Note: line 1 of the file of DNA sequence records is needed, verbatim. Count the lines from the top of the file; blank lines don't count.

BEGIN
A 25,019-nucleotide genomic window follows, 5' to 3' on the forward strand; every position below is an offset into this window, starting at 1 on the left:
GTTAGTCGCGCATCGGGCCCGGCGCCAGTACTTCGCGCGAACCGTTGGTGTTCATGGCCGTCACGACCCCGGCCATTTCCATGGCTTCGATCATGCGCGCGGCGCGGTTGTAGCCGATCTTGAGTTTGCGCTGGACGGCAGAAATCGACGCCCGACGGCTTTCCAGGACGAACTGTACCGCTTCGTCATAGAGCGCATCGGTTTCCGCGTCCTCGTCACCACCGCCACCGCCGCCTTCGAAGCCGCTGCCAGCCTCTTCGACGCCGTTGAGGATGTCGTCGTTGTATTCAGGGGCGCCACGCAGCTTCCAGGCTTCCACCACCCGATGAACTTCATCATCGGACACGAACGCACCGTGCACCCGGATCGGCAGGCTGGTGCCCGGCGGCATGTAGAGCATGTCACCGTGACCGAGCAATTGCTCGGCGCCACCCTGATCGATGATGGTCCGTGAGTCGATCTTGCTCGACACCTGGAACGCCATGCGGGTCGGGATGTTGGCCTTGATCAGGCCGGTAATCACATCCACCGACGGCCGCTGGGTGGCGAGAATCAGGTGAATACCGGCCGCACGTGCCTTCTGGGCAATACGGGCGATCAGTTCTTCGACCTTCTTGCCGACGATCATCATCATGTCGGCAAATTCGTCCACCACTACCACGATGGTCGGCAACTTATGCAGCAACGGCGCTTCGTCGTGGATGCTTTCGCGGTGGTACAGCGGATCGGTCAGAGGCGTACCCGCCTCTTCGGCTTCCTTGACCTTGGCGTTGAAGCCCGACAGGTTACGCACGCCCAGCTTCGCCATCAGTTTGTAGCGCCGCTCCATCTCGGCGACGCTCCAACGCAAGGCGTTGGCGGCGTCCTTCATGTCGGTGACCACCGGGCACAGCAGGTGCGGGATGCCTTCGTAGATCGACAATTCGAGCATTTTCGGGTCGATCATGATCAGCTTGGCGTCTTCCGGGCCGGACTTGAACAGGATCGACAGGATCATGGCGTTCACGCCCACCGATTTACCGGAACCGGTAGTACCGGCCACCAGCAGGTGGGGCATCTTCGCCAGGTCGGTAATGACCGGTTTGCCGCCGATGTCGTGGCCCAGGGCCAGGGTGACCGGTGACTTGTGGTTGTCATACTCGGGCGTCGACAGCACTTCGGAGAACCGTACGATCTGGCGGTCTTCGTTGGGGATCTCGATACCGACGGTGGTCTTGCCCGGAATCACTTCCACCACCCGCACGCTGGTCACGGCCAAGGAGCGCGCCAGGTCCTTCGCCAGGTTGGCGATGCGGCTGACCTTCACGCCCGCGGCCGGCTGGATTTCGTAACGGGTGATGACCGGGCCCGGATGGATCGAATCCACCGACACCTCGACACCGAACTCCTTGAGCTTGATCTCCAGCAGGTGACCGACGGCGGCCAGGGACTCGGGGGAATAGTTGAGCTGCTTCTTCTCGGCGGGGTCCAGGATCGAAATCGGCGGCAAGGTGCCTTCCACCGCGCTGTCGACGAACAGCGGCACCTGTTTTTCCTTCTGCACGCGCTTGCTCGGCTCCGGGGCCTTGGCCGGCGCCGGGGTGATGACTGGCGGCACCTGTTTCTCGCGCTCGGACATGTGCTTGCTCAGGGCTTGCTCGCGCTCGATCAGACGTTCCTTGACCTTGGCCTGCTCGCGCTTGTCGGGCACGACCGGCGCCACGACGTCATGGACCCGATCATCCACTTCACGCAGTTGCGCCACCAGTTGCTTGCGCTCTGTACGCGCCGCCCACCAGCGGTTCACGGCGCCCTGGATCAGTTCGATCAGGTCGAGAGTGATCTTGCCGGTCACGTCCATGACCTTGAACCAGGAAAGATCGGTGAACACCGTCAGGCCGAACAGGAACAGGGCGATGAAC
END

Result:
A 25,019-nucleotide genomic window follows, 5' to 3' on the forward strand; every position below is an offset into this window, starting at 1 on the left: